(Copyright by WyoJones. All rights reserved. Used with permission.)
Why does anyone cross the galaxy? Why to get to the other side.
Of course, you know I went looking for chicken-crossing-the-road jokes and was actually surprised there were so many. Here’s some, modified for our galactic theme:
Q. Why did the chicken cross only halfway across the galaxy: A: She wanted to lay it on the warp line…
Q. Why did the monkey cross the galaxy? A: Because the chicken got refried…
Robert Frost: to take the wormhole less traveled…
Captain Kirk: To boldly go where no chicken has gone before…
Sir Isaac Newton: Chickens at rest tend to stay at rest. Chickens in the wormhole tend to cross the galaxy…
Albert Einstein: Whether the chicken crossed the galaxy or the galaxy crossed the chicken depends on your frame of reference…
Darth Vadar: because it wanted to go to the dark side…
I know, pretty lame. The thing is, chicken jokes and space travel have a lot in common.
They are about getting to the other side. Or the other planet. Or from point A to point B. And to accomplish it in a time frame that is a) reasonable; and b) believable.
The first truth of writing (and reading) about fictional space travel is that it is (mostly) made up. While this seems obvious, since we haven’t managed to get a human being further than the moon, there are those who want only “reality” in their fiction. (Personally, I’d like a little more fiction in my reality. I think it's past time we got transporters...)
From the time science fiction first appeared, authors have been making up ways for their characters to move through space and time. Some feel more “real” than others, but they all require us to suspend disbelief in order to take the ride with the story.
Some of my personal favorite types of fictional space travel are:
Warp Drives and wormholes (Star Trek)
Hyperdrives (Star Wars)
Infinite Improbability Drive (The Hitchhikers Guide to the Galaxy)
FTL - (Battlestar Galactica)
Tardis (Dr. Who)
Stargates (Stargate SG-1, etc)
Jump Gates/Jump Space (Lost Fleet, Dock Five)
In my own Project Enterprise novels, I use a mix of types, though I tend to focus more on the story than the science of getting around. I start from the point of: it just IS. The technology is there and now we’re off on an adventure, so that the hosing of my characters can commence.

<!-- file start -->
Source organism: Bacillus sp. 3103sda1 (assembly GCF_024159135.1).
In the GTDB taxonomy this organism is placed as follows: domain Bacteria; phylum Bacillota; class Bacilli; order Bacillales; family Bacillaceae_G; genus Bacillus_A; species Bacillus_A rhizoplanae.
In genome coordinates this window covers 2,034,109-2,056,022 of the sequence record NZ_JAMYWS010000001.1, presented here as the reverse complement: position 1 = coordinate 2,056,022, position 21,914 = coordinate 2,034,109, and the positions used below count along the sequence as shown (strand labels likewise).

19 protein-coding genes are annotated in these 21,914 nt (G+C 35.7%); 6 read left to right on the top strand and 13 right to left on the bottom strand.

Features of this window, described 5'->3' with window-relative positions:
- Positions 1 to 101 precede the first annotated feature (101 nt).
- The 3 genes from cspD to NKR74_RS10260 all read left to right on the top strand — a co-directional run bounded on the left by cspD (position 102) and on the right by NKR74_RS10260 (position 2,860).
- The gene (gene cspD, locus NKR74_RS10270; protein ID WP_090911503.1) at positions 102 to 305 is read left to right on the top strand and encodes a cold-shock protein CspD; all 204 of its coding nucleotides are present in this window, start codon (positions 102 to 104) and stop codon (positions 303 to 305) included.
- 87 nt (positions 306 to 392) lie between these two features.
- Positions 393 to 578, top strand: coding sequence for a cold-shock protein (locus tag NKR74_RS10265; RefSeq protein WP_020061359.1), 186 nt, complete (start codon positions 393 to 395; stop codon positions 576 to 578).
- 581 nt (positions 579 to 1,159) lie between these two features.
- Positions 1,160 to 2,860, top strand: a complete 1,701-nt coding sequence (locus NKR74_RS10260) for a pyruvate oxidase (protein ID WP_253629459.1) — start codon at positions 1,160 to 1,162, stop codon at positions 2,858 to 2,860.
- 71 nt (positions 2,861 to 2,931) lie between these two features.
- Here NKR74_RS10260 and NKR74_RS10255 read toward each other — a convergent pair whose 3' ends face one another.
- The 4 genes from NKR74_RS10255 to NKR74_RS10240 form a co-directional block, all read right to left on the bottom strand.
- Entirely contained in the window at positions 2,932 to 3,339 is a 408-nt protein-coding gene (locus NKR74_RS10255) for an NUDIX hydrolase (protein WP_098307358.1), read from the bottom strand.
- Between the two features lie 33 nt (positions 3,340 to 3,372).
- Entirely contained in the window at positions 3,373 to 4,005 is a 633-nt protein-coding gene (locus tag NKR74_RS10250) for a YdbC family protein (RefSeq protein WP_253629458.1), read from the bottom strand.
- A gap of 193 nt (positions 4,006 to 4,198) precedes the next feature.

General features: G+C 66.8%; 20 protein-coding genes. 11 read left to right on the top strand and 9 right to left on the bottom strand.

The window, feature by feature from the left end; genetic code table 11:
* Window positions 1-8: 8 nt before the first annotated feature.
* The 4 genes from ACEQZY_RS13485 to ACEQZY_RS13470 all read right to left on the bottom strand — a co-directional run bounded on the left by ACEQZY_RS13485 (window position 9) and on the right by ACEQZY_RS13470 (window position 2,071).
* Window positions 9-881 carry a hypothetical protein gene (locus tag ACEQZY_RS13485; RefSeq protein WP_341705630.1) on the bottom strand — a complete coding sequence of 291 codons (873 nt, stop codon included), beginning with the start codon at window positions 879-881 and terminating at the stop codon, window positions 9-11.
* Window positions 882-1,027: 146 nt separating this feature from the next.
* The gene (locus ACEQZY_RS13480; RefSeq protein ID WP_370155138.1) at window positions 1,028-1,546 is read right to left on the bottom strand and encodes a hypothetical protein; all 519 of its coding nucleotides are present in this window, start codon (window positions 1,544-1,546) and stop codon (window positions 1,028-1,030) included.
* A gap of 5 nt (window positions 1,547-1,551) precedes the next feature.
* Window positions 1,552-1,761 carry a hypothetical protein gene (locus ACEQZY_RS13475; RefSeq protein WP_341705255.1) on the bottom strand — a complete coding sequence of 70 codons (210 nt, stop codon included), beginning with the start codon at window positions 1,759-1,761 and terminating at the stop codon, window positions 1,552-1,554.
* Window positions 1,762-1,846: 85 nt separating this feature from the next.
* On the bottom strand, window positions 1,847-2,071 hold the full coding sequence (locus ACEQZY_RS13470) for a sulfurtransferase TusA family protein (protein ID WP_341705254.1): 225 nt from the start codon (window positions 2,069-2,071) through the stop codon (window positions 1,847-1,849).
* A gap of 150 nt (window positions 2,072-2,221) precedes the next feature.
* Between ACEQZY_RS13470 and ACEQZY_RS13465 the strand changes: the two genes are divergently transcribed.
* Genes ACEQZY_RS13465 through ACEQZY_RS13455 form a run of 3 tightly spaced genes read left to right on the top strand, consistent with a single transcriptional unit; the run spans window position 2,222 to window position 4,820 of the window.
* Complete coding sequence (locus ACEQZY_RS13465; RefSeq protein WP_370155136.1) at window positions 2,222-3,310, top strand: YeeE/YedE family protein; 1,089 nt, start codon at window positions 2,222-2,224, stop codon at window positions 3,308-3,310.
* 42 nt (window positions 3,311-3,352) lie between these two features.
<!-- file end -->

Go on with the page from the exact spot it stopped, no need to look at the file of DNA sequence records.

When I went to mix some steampunk into my science fiction romance (Tangled in Time: Project Enterprise 3), I made the mistake of asking the scientist hubs if a concept I wanted to use sounded “real.” We ended up in this painful causality loop:
Hubs: But it’s not real.
Me: It’s fiction. Does it SOUND real?
Hubs: But it’s NOT real.
Me: It’s FICTION. I’m making it up.
Hubs: But it’s not real.
Me: You want my science FICTION to be real?
Hubs: Of course.
I left him with a puzzled expression, turning instead to a friend who is a physicist at NASA. I asked her the same question and her response was, “It’s fiction. It sounds fun. Go for it.”
I suspect your enjoyment of any science fiction romance novel will be predicated on how real the science is, and how real you like your fictional science.
In the end, the means aren’t as important as the fact that the chicken (or the characters) do get to the other side—or where they need to go.
Why (and how) does your chicken cross the galaxy? And while you're figuring that out, don't forget to hop over and check out the category that the SFR Brigade is sponsoring for the Brenda Novak Online Auction. For the month of May you can bid on some cool SFR related goodies, including signed, print editions of my Project Enterpise series and some yummy soaps.
Dream Realm Award winner
When Sara Donovan joins Project Enterprise she finds out that what doesn’t kill her makes her stronger…
"From the beginning, action is non-stop and filled with suspense. Sara is more than the quintessential kick-butt heroine. She is the perfect warrior, a woman confident in her abilities in the air and on the ground, and so loyal to her country that she is willing to make personal sacrifices to ensure its safety…This sci-fi adds a nice dose of romance and a touch of humor, placing it at the top of the list for a danged good read." Midwest Book Review
Pauline Baird Jones had a tough time with reality from the get-go. After “schooling” from four, yes FOUR brothers, she knew that some people needed love and others needed shooting. Pauline figured she could do both. Romantic suspense was the logical starting point, but there were more worlds to explore, more rules to break and minds to bend. She grabbed her pocket watch and time travel device and dove through the wormhole into the world of science fiction and even some Steampunk.
Now she wanders among the genres, trying a little of this and a lot of that, rampaging through her characters' lives like Godzilla because she does love her peril (when it's not happening to her). Never fear, she gives her characters happy endings. Well, the good characters. The bad ones get justice.
Pauline released her 13th novel, Relatively Risky, in 2013. She's not superstitious about it, well, maybe a little. But the whole loving/killing thing that needs to be done? Doing it fictionally is just better for everyone. And for Pauline, who hates the thought of getting strip searched and jailed.